You have to prevent any other device from driving the SPI lines during programming.
To avoid driver contention, a series resistor should be placed on each of the three dedicated lines if there is a possibility that external circuitry could be driving these lines.
Take a look at Application note AVR910.
To avoid problems, the In-System Programmer should be able to keep the entire Target System
Reset for the duration of the programming cycle. The target system should never attempt to
drive the three SPI lines while Reset is active.
So it would be best if the reset lines of the ATMEGA and the display are functionally connected to prevent the display from doing anything while the programmer holds reset.
First, you have identified a really annoying part of SPI on the AVR: Connecting SPI slaves will interfere with the proper operation of ICSP.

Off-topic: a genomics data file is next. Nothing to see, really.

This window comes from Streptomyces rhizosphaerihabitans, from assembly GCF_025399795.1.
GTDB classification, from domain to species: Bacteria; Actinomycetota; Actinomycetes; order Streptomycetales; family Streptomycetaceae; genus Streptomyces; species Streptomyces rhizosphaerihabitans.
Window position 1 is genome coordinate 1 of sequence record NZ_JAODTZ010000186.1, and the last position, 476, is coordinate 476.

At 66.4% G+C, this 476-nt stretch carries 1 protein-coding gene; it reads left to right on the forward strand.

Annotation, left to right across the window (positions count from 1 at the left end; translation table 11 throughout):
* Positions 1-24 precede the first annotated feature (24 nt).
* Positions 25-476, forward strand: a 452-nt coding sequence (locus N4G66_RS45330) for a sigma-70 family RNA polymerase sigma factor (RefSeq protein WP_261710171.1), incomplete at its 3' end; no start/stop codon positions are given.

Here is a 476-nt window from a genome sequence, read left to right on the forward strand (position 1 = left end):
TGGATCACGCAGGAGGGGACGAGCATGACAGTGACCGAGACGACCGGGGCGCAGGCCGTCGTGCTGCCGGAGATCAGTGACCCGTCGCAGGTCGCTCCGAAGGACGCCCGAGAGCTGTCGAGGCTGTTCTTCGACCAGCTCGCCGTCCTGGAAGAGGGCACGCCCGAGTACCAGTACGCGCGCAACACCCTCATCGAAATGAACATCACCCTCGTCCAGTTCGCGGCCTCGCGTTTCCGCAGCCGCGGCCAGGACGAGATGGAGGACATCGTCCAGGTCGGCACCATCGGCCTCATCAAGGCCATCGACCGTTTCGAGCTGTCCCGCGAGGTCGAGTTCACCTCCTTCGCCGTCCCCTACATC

Second: The SPI bus has MISO, MOSI, and a chip select pin. You can break out the MISO, MOSI and GND pins, and perhaps VCC, plus a different CS pin for each daughter board you want to connect. As long as the CS is not active for the daughter boards, and the daughter board chips do not try to use the bus in master mode, you should be OK.
Third: You can use a buffer chip of some sort (perhaps 74HC125 or similar) with a tri-state function to isolate the ICSP feature from the SPI-talking-to-slaves feature; set the buffer chip up to require a particular pin high to let signals through, and use software to pull that pin high only when your code wants to talk to the slaves, and keep it low after a code reset.
From AVR042: "AVR Hardware Design Considerations", section 3.1.1, "Shared use of SPI programming lines":